NEW DELHI (AFP) - India's military, one of the world's largest weapons buyers, unveiled a new arms acquisition policy on Saturday aimed at weeding out corruption in the defence sector.
The policy announcement comes just over a week after Prime Minister Manmohan Singh pledged to crack down on defence corruption following a string of graft scandals that has put his government on the back foot.
The defence ministry said the new policy would seek the "highest standard of transparency" in arms purchases for the country's million-plus military, the world's fourth largest.
"It aims to balance the competing requirements of expediting capital procurement... and conforming to the highest standards of transparency, probity and public accountability," the defence ministry said in a statement.
In a bid to boost India's domestic defence industry, the policy gives first right of refusal to Indian vendors, according a "higher preference explicitly to the Buy Indian, Buy and Make Indian" approach.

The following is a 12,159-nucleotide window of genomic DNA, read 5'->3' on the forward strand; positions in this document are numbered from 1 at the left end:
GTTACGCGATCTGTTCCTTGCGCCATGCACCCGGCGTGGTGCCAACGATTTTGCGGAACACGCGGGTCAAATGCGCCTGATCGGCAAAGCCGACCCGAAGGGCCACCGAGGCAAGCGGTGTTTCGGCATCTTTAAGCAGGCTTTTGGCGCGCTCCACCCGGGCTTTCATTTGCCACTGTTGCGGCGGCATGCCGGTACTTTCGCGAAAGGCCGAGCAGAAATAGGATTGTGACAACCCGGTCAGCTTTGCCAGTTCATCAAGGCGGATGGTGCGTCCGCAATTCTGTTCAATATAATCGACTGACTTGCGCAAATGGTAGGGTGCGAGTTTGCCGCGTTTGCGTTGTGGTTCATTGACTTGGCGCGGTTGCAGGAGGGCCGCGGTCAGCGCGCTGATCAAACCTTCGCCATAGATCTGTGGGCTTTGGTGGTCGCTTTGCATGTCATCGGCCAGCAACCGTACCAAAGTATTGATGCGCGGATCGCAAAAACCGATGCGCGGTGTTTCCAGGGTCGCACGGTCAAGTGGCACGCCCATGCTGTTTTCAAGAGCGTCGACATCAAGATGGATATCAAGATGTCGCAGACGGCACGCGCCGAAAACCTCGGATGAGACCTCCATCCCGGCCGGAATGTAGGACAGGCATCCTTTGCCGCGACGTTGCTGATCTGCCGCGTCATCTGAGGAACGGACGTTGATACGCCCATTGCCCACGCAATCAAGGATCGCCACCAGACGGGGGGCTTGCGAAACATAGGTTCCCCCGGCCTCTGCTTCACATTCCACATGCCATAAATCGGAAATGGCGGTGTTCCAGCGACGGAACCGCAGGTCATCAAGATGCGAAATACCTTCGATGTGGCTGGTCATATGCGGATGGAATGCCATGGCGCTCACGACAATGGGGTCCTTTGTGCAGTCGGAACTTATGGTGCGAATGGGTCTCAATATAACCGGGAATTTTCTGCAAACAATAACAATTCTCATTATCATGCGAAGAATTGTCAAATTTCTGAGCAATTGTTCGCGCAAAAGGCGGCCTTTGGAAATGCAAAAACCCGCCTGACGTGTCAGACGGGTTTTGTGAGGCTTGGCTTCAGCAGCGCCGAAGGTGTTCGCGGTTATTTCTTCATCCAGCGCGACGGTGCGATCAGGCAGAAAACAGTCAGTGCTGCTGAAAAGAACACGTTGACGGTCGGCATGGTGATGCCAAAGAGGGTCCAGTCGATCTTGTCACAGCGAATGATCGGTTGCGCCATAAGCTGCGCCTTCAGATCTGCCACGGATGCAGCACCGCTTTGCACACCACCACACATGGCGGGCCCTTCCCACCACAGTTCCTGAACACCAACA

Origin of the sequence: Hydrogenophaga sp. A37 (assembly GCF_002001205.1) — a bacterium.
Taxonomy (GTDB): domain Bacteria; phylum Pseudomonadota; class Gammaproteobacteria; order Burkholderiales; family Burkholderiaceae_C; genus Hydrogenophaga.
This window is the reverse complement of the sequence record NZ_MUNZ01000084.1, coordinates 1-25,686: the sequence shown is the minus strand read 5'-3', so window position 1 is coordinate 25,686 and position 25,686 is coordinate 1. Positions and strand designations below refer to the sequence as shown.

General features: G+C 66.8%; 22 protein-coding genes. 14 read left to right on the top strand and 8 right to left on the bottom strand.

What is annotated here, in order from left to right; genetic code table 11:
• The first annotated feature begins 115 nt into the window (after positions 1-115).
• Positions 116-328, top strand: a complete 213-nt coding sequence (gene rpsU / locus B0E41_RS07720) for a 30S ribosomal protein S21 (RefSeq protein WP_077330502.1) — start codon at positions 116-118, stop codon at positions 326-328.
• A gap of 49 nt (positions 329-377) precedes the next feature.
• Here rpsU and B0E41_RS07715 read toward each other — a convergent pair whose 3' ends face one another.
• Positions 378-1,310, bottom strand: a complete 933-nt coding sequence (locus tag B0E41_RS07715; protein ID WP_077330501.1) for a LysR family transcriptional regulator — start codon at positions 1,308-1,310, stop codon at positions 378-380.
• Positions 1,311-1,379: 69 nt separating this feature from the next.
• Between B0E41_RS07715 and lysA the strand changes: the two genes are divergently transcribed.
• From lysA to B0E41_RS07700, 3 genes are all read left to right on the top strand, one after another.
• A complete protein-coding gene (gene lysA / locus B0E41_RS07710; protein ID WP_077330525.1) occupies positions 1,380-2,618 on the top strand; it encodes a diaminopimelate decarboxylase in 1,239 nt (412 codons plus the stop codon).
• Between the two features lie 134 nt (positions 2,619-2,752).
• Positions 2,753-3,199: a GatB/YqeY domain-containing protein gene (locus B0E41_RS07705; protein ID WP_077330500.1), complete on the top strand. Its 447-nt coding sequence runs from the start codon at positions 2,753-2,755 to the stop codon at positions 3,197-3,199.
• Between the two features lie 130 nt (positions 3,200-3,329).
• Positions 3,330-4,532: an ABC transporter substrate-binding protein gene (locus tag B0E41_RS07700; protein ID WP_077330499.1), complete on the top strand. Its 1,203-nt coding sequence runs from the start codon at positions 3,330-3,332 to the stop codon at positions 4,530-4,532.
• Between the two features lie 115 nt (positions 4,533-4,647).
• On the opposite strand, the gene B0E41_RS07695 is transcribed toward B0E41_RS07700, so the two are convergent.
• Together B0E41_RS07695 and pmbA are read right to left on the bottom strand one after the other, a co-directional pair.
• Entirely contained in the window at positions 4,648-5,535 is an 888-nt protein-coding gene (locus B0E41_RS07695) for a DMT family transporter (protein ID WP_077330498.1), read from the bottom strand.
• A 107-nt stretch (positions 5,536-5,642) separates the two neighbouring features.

Defence Minister A.K. Antony in a forward to the policy paper said he hoped the procedure will be a "progressive step aimed at giving impetus to indigenisation, creating (a) level playing field... and expediting the procurement process as a whole".
India is negotiating a series of huge procurement contracts, including for fighter jets, combat helicopters, as well as artillery, drones and electronic warfare systems, as it seeks to update its ageing military hardware.
Premier Singh a week ago warned he was committed to make purchases of military hardware more "transparent, smooth, efficient and less vulnerable to unethical practices".
In February, public anger over alleged bribes paid by Italian company Finmeccanica to secure a US$748 million (S$946 million) contract for 12 helicopters forced New Delhi to order an investigation and suspend the deal.
Italian prosecutors suspect kickbacks worth around 50 million euros (S$82 million) were paid to Indian officials to ensure Finmeccanica's British unit AgustaWestland won the contract, according to Italian media reports.
An Indian preliminary inquiry report has linked four firms, four Westerners and seven Indians to the bribery allegations.